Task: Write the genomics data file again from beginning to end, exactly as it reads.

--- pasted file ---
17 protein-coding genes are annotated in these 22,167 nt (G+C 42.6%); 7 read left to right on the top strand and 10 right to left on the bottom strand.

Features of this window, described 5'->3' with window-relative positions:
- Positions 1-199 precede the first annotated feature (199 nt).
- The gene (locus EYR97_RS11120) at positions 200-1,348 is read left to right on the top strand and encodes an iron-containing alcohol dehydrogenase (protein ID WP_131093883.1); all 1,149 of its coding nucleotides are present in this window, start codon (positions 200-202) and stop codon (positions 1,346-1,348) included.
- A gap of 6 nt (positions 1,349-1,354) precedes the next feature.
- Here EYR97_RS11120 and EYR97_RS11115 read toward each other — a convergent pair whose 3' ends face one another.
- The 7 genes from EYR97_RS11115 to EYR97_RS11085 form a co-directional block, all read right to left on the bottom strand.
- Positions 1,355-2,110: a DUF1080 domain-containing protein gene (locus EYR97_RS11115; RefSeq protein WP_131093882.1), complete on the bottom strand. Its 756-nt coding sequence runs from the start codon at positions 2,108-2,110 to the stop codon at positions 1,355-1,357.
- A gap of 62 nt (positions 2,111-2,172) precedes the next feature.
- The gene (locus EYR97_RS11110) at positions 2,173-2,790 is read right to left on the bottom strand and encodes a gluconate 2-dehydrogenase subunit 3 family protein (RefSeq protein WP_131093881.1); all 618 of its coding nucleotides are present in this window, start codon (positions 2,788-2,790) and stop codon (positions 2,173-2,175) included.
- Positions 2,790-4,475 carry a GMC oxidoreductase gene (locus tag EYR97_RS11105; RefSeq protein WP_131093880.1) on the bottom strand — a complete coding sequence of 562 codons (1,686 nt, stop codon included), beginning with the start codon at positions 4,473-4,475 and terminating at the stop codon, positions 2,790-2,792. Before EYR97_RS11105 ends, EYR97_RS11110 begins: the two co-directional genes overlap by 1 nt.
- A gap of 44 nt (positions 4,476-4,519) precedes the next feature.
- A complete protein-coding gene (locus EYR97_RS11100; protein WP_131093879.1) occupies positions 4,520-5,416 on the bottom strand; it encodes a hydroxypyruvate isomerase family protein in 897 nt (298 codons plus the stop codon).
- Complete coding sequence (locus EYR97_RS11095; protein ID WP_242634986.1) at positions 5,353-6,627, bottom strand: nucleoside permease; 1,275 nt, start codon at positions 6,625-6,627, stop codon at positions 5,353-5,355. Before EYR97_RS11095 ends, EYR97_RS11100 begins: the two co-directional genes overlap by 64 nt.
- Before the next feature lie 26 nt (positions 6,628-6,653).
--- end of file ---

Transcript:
17 protein-coding genes are annotated in these 22,167 nt (G+C 42.6%); 7 read left to right on the top strand and 10 right to left on the bottom strand.

Features of this window, described 5'->3' with window-relative positions:
- Positions 1-199 precede the first annotated feature (199 nt).
- The gene (locus EYR97_RS11120) at positions 200-1,348 is read left to right on the top strand and encodes an iron-containing alcohol dehydrogenase (protein ID WP_131093883.1); all 1,149 of its coding nucleotides are present in this window, start codon (positions 200-202) and stop codon (positions 1,346-1,348) included.
- A gap of 6 nt (positions 1,349-1,354) precedes the next feature.
- Here EYR97_RS11120 and EYR97_RS11115 read toward each other — a convergent pair whose 3' ends face one another.
- The 7 genes from EYR97_RS11115 to EYR97_RS11085 form a co-directional block, all read right to left on the bottom strand.
- Positions 1,355-2,110: a DUF1080 domain-containing protein gene (locus EYR97_RS11115; RefSeq protein WP_131093882.1), complete on the bottom strand. Its 756-nt coding sequence runs from the start codon at positions 2,108-2,110 to the stop codon at positions 1,355-1,357.
- A gap of 62 nt (positions 2,111-2,172) precedes the next feature.
- The gene (locus EYR97_RS11110) at positions 2,173-2,790 is read right to left on the bottom strand and encodes a gluconate 2-dehydrogenase subunit 3 family protein (RefSeq protein WP_131093881.1); all 618 of its coding nucleotides are present in this window, start codon (positions 2,788-2,790) and stop codon (positions 2,173-2,175) included.
- Positions 2,790-4,475 carry a GMC oxidoreductase gene (locus tag EYR97_RS11105; RefSeq protein WP_131093880.1) on the bottom strand — a complete coding sequence of 562 codons (1,686 nt, stop codon included), beginning with the start codon at positions 4,473-4,475 and terminating at the stop codon, positions 2,790-2,792. Before EYR97_RS11105 ends, EYR97_RS11110 begins: the two co-directional genes overlap by 1 nt.
- A gap of 44 nt (positions 4,476-4,519) precedes the next feature.
- A complete protein-coding gene (locus EYR97_RS11100; protein WP_131093879.1) occupies positions 4,520-5,416 on the bottom strand; it encodes a hydroxypyruvate isomerase family protein in 897 nt (298 codons plus the stop codon).
- Complete coding sequence (locus EYR97_RS11095; protein ID WP_242634986.1) at positions 5,353-6,627, bottom strand: nucleoside permease; 1,275 nt, start codon at positions 6,625-6,627, stop codon at positions 5,353-5,355. Before EYR97_RS11095 ends, EYR97_RS11100 begins: the two co-directional genes overlap by 64 nt.
- Before the next feature lie 26 nt (positions 6,628-6,653).